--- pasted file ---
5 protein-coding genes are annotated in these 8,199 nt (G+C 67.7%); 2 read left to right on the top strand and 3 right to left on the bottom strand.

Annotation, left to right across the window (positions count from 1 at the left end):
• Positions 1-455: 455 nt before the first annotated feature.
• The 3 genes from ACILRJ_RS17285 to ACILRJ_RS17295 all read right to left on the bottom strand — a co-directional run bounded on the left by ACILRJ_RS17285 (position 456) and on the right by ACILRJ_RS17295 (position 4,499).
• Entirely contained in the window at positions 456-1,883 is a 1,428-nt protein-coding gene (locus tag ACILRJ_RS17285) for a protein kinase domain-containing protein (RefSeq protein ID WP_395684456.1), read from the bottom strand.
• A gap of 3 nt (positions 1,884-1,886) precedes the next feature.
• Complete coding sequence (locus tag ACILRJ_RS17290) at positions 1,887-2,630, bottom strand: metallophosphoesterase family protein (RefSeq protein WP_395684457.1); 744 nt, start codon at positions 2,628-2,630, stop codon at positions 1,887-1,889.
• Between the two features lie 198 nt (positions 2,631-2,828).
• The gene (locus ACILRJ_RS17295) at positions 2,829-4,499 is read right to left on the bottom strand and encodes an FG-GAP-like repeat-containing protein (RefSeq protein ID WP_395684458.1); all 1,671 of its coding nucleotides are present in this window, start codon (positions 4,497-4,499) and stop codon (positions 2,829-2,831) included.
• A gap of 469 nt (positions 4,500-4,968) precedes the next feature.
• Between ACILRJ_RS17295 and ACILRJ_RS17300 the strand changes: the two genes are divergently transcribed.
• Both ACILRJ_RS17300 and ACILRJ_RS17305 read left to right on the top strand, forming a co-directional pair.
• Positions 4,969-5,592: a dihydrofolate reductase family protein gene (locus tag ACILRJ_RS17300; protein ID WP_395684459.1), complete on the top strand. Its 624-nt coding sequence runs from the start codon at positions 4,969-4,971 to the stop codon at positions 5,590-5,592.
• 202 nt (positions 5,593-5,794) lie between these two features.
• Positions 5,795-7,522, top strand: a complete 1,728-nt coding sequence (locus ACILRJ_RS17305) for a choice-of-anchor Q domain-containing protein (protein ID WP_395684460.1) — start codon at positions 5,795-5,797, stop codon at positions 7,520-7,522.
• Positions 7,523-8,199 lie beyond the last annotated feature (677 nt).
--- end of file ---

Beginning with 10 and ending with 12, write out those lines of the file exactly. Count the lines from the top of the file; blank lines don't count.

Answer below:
• A gap of 469 nt (positions 4,500-4,968) precedes the next feature.
• Between ACILRJ_RS17295 and ACILRJ_RS17300 the strand changes: the two genes are divergently transcribed.
• Both ACILRJ_RS17300 and ACILRJ_RS17305 read left to right on the top strand, forming a co-directional pair.